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8 Truths to Shape Your Success

I’ve spent the better part of the year talking and writing about resilience, personal and organizational engagement strategies, and future-proofing your career in an up-ended world. Recently, however, I’ve been drawn to the thought leadership about managing professional growth that I was introduced to more than two decades ago.

I think these tenets for personal professional development have held up well, and I’m sharing them here, with minimal commentary, to fuel your search for more great days at work:

  1. You have primary responsibility for your job satisfaction and success. Luck may play a role. Managers and colleagues can support you or undermine you. But no one can “make” you engaged. Roll up your sleeves, figure out what’s important to you, and do the hard work.
  2. Your current position offers the best, most immediate opportunities for growth, achievement, and fulfillment at work. Don’t wait for what’s next. Your career is happening now. As your employer pivots in response to the global pandemic, look for ways to be a hero – or at least to add more value. It’s time to dust off your Growth Mindset and put it to work.
  3. Your personal values are the fuel for your growth and leadership. The key word here is fuel. Your values are your motivators, the guideposts you use to make decisions. They contribute to your authenticity as a leader. If you don’t know what’s important to you, it’s time for you to sit on a metaphorical mountain top and figure it out.
  4. Building on strengths is the fastest route to success. Buck Blessing, one of the greats in the workforce transformation space before it was called that, once said: “If you focus only on development needs, you’ll die a very average person.” Be like Buck. Fix career liabilities and use your strengths to become a star!
  5. You can’t do it alone. Constructive, continuous dialogue with your manager makes the difference. You may own your success, but your manager is uniquely positioned to help you connect what you want with what the organization needs. Managers, alas, aren’t mind readers. Go tell yours what you’re thinking about. Enlist their support. Offer ideas.
  6. Feedback is an essential ingredient of remarkable accomplishments. If you don’t know what to stop, start, or continue doing to get better you won’t be able to change. Ask people for feedback. This gets easier with practice. While you’re at it, give the gift of feedback to help others become more successful!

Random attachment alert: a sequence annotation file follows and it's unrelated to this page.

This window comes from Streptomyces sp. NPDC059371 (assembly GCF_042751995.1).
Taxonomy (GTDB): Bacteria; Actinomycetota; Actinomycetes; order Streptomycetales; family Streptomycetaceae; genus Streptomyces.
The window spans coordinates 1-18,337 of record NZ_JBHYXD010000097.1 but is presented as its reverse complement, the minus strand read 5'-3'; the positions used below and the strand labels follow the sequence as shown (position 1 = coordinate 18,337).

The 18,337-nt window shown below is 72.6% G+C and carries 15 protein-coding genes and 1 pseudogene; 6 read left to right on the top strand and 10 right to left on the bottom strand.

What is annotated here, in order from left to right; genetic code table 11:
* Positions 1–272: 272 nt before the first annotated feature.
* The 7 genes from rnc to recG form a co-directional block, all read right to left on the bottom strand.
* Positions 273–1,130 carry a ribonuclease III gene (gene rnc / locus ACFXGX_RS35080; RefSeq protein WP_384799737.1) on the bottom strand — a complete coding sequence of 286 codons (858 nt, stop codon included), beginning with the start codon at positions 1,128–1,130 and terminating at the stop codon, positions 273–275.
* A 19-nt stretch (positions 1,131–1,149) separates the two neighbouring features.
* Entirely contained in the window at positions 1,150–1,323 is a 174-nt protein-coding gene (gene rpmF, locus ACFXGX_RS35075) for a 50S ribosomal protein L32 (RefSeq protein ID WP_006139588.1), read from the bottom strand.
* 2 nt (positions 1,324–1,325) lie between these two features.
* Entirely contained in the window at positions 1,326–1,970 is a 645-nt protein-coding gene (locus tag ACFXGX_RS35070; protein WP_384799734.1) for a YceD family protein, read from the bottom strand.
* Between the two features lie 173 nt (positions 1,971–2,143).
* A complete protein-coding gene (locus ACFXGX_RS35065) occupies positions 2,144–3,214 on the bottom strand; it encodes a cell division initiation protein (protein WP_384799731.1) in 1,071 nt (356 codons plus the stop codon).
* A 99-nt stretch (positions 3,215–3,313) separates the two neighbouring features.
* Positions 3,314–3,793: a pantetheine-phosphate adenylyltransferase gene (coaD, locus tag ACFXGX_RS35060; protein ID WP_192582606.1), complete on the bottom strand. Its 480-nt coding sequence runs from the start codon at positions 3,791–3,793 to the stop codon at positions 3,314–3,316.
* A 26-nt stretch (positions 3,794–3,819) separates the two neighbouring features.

7. Nothing happens unless you take action. Action demands a plan and the courage to carry it out. What’s the worst that can happen? Really? Take that first step. And the next. Shift direction if you need to. Keep going.  
  8. Your organization’s success depends on the expertise, thinking, and efforts of engaged individuals like you. As clichéd as it may sound, it is a win-win proposition. Discover and align what matters to you with what the organization needs. Involve others. Make your work work for you… and for your employer.

You can learn more about Managing Professional Growth (MPG®), our flagship engagement and development process, here.

About the Authors

Mary Ann Masarech

Mary Ann Masarech spent the first third of her career writing, designing, and marketing skills training for top-notch consulting firms. She acquired a broad base of instructional design and client experience building learning experiences in sales, negotiations, account management, customer service, selection interviewing and leadership skills. The programs she designed were all about the “how.” (When “X” happens, do “A, B, C.”) When she joined GP Strategies’ BlessingWhite division in 2000, Mary Ann began to explore worlds beyond skills: The internal workings of individual learners – expressed as personal values and goals, the puzzling workings of organizational culture, and the often complicated dynamics of trust and relationships at work. She quickly realized there was no going back. As Lead Consultant for BlessingWhite’s Engagement Practice, Mary Ann creates practical tools and strategies that clients worldwide apply to create successful businesses and thriving workplaces. Think of her approach as "research meets real world." She is passionate about great days at work – where individuals experience the highest levels of personal satisfaction, apply their skills to what matters most, and deliver their best work to drive their employers’ strategies. As lead consultant, she also works with senior HR and business leaders on how to take meaningful action on engagement survey results to drive organizational performance. She is co-author of The Engagement Equation: Leadership Strategies for an Inspired Workforce (Wiley, Oct 2012), has written numerous research reports and articles, and is a well-regarded speaker on the leader’s role in engagement and building a culture of engagement. Mary Ann's commitment to meaningful lives and meaningful work extends beyond her day job. She is a founding member of the Norma Pfriem Urban Outreach Initiatives, a not-for-profit that addresses food insecurity (serving 10,000 meals a year) and education of underserved adults and children. She is a graduate of Wesleyan University. She enjoys her mostly-empty nest with her husband, 2 cats and a dog, cooking, reading and running (not simultaneously) in her spare time.